Appeals against freedom of information refusals increase
Hunger for more information on service providers from public service providers also goes up and could swell in recession aftermath.
The Scottish Information Commissioner has reported a 15% increase in people appealing Freedom of Information requests if they were rejected.
Kevin Dunion, who investigates organisations which refuse to provide information, said he received a total of 421 appeals last year.
He also found that a public authority had breached the law in some way in two-thirds of the appeals that were made to him Of the 160 decisions taken by Mr Dunion, he found in favour of the applicant in more than two thirds of the cases.
Appeals upheld included a request by trade union Unison to see financial documents relating to Kilmarnock Prison, and also ordered the release of information to the Scottish Rural Schools Network, which wanted information on why schools were to be closed in its area.
Mr Dunion warned public bodies that they may face an increase in FOI requests from people concerned about spending cuts and urged their staff to "think FOI" regarding internal communications.
He said: "Last year saw a significant increase in the number of appeals I received. The effect of the recession on public spending may well mean even more requests for information being made by people concerned about public authority decisions which affect services, funding or jobs.
"It is therefore essential that public authorities take steps to make sure they can more readily comply with FOI, giving people the information they want, while minimising the impact on public authority resources.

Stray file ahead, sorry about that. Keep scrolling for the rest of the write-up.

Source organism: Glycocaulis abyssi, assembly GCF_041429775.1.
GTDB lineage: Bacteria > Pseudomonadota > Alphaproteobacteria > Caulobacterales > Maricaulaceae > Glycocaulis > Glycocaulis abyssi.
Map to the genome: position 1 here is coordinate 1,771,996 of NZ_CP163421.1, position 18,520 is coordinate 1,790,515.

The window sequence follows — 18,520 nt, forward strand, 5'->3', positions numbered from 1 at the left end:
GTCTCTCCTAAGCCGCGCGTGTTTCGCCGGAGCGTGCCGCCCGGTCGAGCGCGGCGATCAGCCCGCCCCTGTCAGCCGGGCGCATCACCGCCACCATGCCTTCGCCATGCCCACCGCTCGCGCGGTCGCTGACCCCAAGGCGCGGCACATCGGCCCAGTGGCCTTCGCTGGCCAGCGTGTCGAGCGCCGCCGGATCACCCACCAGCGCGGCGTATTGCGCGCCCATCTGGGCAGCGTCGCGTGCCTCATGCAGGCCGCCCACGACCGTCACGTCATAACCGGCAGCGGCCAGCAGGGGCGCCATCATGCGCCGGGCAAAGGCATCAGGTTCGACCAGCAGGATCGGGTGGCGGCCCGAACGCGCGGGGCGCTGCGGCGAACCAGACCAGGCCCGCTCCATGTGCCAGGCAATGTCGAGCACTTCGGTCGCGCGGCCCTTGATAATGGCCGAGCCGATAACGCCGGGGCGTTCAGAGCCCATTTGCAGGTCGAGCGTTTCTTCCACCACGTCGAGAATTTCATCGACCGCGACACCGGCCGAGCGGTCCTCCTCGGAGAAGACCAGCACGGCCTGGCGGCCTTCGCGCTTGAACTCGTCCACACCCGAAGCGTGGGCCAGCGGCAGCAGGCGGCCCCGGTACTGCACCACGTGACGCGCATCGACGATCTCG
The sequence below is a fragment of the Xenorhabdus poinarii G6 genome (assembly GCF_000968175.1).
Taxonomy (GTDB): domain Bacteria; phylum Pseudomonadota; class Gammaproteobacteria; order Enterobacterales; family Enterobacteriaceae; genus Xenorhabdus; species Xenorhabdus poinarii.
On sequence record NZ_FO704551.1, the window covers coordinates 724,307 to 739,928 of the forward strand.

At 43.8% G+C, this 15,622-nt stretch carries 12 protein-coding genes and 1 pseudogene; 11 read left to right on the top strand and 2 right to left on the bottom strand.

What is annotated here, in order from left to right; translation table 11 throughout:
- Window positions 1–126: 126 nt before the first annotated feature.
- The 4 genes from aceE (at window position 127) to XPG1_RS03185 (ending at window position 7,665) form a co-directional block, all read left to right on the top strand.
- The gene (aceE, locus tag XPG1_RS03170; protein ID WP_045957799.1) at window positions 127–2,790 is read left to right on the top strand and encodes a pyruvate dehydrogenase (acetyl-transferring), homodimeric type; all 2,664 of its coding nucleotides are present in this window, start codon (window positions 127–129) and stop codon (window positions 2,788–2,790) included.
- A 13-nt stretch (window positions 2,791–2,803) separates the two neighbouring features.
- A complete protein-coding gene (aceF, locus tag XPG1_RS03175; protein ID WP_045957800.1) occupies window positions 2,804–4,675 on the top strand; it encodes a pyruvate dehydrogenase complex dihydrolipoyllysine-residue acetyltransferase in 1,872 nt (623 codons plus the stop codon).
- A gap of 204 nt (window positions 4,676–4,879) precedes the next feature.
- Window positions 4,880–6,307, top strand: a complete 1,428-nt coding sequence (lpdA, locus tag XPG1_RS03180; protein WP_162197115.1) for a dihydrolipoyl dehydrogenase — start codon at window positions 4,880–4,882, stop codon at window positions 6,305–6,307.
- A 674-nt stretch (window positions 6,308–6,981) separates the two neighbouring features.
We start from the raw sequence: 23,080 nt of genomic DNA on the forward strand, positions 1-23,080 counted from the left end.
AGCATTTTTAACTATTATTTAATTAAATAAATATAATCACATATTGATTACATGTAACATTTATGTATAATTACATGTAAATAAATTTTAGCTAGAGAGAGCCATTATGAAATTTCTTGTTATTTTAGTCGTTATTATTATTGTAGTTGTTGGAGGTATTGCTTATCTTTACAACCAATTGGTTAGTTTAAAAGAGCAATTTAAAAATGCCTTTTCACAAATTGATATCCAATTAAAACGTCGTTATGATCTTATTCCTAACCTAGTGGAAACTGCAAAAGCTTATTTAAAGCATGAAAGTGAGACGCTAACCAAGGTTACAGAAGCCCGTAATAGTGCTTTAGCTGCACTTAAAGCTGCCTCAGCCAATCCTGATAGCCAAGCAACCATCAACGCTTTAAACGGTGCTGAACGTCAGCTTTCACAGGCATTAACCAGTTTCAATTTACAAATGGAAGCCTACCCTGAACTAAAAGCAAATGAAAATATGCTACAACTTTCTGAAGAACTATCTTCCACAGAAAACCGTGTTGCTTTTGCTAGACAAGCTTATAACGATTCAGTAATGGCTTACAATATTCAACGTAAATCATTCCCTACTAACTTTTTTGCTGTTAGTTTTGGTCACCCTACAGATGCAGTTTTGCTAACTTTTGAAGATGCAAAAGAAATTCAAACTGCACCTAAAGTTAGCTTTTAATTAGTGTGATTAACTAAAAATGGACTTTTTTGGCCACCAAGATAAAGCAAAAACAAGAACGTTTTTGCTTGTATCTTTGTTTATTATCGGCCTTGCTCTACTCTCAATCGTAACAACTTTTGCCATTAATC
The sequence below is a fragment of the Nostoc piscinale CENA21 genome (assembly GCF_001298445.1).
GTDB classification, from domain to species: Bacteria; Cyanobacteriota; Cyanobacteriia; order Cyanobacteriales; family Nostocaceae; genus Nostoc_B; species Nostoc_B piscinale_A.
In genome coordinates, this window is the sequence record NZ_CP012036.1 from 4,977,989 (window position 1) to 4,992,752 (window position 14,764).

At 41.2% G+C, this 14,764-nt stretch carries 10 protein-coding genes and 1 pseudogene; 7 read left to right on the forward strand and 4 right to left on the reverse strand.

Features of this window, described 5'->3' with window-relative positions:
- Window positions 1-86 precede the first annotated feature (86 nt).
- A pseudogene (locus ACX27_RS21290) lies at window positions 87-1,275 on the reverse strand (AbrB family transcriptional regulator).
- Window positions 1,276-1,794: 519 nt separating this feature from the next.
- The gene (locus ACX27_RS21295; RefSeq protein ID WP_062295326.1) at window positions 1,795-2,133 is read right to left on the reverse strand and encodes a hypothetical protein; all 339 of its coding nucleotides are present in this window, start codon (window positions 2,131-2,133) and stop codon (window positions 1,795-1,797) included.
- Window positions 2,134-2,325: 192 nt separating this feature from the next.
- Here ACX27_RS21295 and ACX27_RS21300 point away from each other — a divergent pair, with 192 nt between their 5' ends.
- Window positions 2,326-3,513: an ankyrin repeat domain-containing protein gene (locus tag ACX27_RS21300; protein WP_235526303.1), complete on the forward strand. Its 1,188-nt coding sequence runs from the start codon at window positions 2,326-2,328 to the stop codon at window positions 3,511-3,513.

"Key to this is assuming information will be released. When staff create information, they should be aware that their reports, emails and notes may one day be released under FOI. By encouraging staff at all levels to 'think FOI', public authorities can encourage a more professional approach to internal, as well as external, communications - making it far easier to contemplate release."
The public's right to make Freedom of Information (FOI) requests to the likes of councils, the NHS, police and the Scottish Parliament was introduced five years ago. There was also a 16% increase in the number of people seeking advice on using FOI requests, compared with the previous year.
Mr Dunion welcomed the Scottish Government's proposals to extend the FOI Act to a range of organisations not currently covered by the legislation, including private contractors who build and maintain schools and hospitals and housing associations.